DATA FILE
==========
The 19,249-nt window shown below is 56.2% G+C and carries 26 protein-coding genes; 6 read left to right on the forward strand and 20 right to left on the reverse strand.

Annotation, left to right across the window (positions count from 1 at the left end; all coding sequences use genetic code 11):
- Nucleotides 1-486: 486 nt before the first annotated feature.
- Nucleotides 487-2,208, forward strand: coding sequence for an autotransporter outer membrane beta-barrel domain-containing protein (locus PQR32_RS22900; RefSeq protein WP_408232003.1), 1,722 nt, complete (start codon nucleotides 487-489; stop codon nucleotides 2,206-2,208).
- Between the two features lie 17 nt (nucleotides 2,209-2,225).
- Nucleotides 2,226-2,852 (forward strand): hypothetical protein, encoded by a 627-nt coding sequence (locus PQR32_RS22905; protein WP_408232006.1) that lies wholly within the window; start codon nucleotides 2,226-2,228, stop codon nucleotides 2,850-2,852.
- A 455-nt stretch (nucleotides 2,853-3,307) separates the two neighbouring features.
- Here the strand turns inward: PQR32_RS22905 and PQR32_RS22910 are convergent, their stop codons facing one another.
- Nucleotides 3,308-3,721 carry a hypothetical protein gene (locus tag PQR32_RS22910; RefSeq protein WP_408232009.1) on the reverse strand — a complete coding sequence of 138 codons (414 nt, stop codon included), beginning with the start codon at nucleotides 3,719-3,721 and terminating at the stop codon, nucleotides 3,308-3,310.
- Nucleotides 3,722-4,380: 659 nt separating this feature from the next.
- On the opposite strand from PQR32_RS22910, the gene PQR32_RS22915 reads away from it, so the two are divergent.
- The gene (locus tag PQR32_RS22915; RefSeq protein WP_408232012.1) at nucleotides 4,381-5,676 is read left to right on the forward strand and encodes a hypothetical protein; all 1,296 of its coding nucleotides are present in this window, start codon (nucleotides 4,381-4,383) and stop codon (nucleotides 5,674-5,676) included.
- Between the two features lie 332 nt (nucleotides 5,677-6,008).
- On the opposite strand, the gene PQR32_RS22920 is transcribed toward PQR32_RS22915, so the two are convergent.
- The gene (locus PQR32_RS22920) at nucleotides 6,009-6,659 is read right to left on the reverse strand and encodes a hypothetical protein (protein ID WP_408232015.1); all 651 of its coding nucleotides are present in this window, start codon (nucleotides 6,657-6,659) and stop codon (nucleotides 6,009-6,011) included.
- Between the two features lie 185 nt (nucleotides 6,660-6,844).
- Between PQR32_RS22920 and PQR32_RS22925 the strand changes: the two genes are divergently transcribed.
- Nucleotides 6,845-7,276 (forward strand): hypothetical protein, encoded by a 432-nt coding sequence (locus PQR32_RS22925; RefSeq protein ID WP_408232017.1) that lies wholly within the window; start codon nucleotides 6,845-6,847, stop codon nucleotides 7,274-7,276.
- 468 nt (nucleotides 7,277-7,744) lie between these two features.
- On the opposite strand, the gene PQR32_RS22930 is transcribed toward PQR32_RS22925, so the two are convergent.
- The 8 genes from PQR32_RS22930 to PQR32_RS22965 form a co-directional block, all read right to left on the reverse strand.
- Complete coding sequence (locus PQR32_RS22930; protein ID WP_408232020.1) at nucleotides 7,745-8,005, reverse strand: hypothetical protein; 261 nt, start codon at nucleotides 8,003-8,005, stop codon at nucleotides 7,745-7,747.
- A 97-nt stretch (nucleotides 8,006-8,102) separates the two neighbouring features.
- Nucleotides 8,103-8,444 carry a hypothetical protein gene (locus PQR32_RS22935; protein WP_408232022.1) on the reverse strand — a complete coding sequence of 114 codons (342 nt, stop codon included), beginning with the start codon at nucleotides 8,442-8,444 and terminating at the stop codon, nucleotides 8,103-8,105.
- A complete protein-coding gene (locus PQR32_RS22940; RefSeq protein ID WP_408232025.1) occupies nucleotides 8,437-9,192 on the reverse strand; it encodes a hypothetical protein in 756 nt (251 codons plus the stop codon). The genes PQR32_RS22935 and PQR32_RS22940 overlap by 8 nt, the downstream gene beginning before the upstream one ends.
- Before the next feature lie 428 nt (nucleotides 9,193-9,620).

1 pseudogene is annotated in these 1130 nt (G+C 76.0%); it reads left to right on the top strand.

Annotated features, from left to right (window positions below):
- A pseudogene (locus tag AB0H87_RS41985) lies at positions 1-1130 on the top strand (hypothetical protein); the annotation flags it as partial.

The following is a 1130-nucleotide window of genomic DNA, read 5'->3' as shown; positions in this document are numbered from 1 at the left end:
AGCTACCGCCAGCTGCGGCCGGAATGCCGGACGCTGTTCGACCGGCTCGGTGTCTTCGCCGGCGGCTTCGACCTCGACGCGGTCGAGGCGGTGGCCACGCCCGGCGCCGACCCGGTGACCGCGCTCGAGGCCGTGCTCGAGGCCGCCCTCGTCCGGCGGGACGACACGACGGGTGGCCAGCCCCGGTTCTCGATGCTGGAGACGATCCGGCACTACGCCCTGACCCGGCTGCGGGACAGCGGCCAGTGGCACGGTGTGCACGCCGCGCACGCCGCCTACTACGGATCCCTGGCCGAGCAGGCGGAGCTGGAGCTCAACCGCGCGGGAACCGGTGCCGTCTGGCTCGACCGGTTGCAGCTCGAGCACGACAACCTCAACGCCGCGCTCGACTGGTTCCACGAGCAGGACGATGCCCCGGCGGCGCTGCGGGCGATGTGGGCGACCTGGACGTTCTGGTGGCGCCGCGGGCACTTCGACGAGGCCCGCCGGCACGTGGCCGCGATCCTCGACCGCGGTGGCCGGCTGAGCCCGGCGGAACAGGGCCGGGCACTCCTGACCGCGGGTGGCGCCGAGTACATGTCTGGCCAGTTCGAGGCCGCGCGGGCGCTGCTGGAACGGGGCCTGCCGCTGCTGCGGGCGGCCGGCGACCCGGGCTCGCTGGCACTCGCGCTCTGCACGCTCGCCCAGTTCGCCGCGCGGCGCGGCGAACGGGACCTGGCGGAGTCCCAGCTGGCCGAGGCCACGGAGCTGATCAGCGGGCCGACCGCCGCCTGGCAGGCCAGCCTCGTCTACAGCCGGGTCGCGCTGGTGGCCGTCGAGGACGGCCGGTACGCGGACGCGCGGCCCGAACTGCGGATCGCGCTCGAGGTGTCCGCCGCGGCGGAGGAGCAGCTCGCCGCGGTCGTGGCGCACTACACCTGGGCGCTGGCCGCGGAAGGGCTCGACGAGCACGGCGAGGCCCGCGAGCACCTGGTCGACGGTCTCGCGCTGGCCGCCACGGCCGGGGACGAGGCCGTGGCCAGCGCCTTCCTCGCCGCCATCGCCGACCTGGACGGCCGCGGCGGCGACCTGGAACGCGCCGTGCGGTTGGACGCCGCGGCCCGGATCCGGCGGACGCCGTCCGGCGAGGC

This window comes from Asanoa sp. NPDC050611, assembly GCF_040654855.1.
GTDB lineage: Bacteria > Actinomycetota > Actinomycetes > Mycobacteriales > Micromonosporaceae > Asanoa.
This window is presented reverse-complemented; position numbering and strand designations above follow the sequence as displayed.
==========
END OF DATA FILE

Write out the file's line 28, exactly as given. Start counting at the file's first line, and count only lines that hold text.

Annotated features, from left to right (window positions below):